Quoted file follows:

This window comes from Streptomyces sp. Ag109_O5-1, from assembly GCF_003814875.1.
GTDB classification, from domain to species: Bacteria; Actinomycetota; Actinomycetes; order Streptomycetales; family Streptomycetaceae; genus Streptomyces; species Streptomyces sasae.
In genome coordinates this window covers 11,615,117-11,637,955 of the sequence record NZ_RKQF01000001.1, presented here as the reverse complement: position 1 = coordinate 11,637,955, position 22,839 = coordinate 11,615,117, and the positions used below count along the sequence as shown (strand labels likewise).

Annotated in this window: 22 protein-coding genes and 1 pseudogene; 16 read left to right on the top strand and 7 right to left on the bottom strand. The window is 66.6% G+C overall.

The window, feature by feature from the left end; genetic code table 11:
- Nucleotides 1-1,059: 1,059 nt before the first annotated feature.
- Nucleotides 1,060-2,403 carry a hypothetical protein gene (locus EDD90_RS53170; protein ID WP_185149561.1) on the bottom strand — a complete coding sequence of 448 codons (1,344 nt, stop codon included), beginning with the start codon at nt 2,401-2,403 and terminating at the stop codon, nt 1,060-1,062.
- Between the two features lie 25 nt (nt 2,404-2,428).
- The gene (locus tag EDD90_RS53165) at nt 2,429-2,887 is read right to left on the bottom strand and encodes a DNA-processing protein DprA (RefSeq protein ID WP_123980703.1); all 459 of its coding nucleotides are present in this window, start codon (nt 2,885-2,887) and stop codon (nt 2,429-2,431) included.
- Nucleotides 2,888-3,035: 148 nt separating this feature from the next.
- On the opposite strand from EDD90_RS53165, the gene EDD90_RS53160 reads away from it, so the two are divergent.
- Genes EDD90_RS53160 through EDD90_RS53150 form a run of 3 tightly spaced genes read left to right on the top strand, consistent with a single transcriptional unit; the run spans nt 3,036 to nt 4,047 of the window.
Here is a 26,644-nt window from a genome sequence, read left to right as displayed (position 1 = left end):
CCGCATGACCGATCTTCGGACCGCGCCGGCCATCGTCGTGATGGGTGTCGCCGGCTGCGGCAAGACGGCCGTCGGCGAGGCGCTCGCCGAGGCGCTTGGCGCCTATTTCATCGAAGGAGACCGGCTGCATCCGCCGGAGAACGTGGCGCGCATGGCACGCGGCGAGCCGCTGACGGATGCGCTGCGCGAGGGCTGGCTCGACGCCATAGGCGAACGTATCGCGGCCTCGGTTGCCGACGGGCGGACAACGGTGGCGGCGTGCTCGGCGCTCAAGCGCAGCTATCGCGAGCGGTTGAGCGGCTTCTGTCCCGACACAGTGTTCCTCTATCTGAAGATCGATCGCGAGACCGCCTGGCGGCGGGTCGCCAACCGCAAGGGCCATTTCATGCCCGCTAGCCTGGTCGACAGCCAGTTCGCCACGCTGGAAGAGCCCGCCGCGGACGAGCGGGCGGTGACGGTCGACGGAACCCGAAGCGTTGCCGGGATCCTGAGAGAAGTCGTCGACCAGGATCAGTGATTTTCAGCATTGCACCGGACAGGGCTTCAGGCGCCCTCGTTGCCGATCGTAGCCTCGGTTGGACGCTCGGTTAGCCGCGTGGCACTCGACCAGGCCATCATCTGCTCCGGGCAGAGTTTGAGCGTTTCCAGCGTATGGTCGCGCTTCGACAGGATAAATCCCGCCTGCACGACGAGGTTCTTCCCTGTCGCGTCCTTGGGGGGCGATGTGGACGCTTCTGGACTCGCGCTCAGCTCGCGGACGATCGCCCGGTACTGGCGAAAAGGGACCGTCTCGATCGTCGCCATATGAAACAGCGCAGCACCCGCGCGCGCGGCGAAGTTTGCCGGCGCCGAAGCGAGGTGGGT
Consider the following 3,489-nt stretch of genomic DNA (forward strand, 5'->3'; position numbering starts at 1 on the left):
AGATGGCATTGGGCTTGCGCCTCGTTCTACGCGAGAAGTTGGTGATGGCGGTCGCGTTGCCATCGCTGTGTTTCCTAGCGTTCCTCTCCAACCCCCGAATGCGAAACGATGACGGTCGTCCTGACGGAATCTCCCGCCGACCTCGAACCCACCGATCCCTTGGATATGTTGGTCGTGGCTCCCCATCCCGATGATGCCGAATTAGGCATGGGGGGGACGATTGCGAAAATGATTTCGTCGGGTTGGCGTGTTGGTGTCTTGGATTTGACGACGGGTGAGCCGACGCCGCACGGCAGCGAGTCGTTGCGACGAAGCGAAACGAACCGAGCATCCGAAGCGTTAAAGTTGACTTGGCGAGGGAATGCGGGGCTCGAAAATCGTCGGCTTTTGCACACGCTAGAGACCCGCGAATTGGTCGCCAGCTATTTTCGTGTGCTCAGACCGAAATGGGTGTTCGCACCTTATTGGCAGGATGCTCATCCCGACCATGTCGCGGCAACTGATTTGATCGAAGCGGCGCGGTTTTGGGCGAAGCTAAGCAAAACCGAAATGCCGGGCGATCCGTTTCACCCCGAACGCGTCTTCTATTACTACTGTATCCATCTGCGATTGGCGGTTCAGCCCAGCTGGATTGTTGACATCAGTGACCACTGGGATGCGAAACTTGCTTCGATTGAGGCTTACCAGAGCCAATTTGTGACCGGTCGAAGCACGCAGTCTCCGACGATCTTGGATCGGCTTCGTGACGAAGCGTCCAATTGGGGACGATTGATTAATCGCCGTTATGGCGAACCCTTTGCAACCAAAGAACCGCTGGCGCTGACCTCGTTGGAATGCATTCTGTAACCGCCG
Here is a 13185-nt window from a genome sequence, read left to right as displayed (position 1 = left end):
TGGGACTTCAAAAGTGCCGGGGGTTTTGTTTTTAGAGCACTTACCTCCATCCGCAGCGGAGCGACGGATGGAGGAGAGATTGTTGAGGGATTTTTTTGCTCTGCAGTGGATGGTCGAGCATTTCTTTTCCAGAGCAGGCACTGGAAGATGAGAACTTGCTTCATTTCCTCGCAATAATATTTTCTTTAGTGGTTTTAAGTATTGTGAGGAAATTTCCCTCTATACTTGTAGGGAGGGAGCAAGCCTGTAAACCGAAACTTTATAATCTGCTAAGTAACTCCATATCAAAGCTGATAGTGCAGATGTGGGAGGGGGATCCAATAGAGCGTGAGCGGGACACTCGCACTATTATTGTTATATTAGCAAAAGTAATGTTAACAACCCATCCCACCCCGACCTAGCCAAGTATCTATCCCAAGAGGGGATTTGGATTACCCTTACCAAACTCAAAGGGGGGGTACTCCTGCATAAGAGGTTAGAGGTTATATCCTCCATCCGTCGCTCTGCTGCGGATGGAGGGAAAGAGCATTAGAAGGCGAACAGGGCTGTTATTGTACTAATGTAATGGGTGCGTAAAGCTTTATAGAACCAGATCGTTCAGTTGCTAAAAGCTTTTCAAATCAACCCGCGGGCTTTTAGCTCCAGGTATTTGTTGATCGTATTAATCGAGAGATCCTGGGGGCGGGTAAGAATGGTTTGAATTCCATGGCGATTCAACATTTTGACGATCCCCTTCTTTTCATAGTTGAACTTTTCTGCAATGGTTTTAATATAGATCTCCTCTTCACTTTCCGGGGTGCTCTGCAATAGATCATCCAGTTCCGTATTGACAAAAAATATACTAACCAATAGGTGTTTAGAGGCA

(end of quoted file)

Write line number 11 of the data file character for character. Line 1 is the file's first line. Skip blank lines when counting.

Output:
- On the opposite strand from EDD90_RS53165, the gene EDD90_RS53160 reads away from it, so the two are divergent.